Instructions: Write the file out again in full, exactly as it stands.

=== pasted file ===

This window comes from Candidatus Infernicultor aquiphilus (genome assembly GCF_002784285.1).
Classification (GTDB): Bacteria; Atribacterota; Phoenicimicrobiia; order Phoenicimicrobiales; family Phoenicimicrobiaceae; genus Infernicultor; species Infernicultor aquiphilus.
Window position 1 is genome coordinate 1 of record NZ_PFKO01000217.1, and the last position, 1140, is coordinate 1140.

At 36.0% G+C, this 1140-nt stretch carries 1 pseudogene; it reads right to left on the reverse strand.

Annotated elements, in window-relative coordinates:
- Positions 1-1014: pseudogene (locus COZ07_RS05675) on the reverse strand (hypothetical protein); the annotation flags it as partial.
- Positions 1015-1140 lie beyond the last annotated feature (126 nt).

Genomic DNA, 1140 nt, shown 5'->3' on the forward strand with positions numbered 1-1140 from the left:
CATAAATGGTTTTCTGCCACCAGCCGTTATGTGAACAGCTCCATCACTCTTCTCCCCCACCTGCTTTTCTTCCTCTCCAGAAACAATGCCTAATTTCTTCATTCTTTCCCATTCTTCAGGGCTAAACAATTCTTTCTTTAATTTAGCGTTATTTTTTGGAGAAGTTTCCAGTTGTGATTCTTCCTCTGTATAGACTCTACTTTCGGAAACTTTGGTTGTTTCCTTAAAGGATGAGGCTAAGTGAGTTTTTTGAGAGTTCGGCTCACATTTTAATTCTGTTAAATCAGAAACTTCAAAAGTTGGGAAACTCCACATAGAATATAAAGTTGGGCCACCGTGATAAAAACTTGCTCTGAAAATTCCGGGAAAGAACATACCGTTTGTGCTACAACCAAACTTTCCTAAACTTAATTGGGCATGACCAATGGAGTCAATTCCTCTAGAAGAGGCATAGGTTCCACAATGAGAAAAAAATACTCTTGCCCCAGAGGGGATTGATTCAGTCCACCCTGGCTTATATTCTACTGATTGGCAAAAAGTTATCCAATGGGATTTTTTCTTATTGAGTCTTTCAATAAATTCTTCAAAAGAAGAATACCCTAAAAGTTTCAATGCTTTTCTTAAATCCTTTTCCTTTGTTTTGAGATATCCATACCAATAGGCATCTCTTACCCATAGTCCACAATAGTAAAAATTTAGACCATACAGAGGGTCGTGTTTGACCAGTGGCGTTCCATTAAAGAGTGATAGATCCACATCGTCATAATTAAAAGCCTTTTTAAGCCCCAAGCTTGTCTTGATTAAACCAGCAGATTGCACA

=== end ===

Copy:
This window comes from Candidatus Infernicultor aquiphilus (genome assembly GCF_002784285.1).
Classification (GTDB): Bacteria; Atribacterota; Phoenicimicrobiia; order Phoenicimicrobiales; family Phoenicimicrobiaceae; genus Infernicultor; species Infernicultor aquiphilus.
Window position 1 is genome coordinate 1 of record NZ_PFKO01000217.1, and the last position, 1140, is coordinate 1140.

At 36.0% G+C, this 1140-nt stretch carries 1 pseudogene; it reads right to left on the reverse strand.

Annotated elements, in window-relative coordinates:
- Positions 1-1014: pseudogene (locus COZ07_RS05675) on the reverse strand (hypothetical protein); the annotation flags it as partial.
- Positions 1015-1140 lie beyond the last annotated feature (126 nt).

Genomic DNA, 1140 nt, shown 5'->3' on the forward strand with positions numbered 1-1140 from the left:
CATAAATGGTTTTCTGCCACCAGCCGTTATGTGAACAGCTCCATCACTCTTCTCCCCCACCTGCTTTTCTTCCTCTCCAGAAACAATGCCTAATTTCTTCATTCTTTCCCATTCTTCAGGGCTAAACAATTCTTTCTTTAATTTAGCGTTATTTTTTGGAGAAGTTTCCAGTTGTGATTCTTCCTCTGTATAGACTCTACTTTCGGAAACTTTGGTTGTTTCCTTAAAGGATGAGGCTAAGTGAGTTTTTTGAGAGTTCGGCTCACATTTTAATTCTGTTAAATCAGAAACTTCAAAAGTTGGGAAACTCCACATAGAATATAAAGTTGGGCCACCGTGATAAAAACTTGCTCTGAAAATTCCGGGAAAGAACATACCGTTTGTGCTACAACCAAACTTTCCTAAACTTAATTGGGCATGACCAATGGAGTCAATTCCTCTAGAAGAGGCATAGGTTCCACAATGAGAAAAAAATACTCTTGCCCCAGAGGGGATTGATTCAGTCCACCCTGGCTTATATTCTACTGATTGGCAAAAAGTTATCCAATGGGATTTTTTCTTATTGAGTCTTTCAATAAATTCTTCAAAAGAAGAATACCCTAAAAGTTTCAATGCTTTTCTTAAATCCTTTTCCTTTGTTTTGAGATATCCATACCAATAGGCATCTCTTACCCATAGTCCACAATAGTAAAAATTTAGACCATACAGAGGGTCGTGTTTGACCAGTGGCGTTCCATTAAAGAGTGATAGATCCACATCGTCATAATTAAAAGCCTTTTTAAGCCCCAAGCTTGTCTTGATTAAACCAGCAGATTGCACA